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Subclavian Artery: either of two arteries that supply blood to the neck and arms
Source: WordNet 2.1
Subclavian Artery : Artery arising from the brachiocephalic trunk on the right side and from the arch of the aorta on the left side. It distributes to the neck, thoracic wall, spinal cord, brain, meninges, and upper limb.
Source: MESH OBO (Open Biomedical Ontologies)
Subclavian Artery: There are two subclavian arteries in the human body: the right subclavian artery and the left subclavian artery. The right subclavian artery is a major systemic artery that branches off from the brachiocephalic artery in the area under the clavicle, or collar bone. The left subclavian artery branches off from the aortic arch. The right subclavian artery supplies vital oxygenated blood and nutrients to the right shoulder, arm, armpit, brain, and cervical vertebrae. The left subclavian artery supplies vital oxygenated blood and nutrients to the left shoulder, arm, armpit, brain, and cervical vertebrae.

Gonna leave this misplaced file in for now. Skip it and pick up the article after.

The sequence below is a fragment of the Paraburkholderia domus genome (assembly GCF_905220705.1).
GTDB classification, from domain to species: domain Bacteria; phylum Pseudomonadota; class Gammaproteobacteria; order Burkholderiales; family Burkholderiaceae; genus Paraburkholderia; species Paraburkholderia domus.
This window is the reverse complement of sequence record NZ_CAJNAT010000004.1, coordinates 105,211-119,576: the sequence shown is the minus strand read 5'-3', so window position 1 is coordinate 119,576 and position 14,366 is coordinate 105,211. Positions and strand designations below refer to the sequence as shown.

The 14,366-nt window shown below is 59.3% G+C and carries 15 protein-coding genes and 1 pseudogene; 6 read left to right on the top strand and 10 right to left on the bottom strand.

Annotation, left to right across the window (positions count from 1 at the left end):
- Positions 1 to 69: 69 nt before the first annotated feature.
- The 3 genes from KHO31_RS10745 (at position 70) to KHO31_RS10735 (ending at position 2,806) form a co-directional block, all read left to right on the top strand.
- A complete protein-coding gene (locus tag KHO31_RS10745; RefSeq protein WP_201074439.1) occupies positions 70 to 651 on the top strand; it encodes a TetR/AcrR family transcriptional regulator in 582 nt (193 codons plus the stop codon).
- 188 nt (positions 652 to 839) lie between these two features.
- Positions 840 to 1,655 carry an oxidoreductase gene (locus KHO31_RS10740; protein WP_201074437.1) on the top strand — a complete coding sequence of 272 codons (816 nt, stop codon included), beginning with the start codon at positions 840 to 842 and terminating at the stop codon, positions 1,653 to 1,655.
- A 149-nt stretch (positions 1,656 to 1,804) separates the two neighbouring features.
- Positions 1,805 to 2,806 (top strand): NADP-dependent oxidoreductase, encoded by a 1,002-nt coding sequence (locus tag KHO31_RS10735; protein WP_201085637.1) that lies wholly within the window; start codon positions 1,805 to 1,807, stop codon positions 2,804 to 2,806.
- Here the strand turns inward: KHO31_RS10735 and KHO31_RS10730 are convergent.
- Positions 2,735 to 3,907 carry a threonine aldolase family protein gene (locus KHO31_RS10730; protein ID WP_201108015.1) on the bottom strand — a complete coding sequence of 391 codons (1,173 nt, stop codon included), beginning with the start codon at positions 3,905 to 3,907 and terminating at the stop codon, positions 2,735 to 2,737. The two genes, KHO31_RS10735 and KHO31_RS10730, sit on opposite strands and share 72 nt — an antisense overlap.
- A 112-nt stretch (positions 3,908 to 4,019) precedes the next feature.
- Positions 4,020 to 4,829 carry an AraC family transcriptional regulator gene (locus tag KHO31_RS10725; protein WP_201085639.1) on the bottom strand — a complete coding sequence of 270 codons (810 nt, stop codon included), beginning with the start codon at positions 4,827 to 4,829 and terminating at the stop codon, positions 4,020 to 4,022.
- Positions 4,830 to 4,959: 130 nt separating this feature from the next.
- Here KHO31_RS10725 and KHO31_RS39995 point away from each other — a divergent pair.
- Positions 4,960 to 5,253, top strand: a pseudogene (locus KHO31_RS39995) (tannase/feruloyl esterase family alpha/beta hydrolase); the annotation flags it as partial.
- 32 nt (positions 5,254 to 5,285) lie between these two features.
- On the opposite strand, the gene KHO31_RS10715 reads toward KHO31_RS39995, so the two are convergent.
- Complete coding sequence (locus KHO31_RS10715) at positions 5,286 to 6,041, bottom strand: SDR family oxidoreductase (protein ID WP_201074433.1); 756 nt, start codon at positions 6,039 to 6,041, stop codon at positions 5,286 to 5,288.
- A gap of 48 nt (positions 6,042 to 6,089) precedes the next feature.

Conditions that can afflict the subclavian arteries include stenosis, diabetes, hypertension, high cholesterol, occlusion, aneurysm, thrombosis, atherosclerosis, and trauma.
The following organs are closely related to the organ: Subclavian Artery:
The following conditions are related to the organ: Subclavian Artery:
The following list contains sub-parts of the organ: Subclavian Artery:
These symptoms are related to afflictions of the organ: Subclavian Artery:
Condition count: 0
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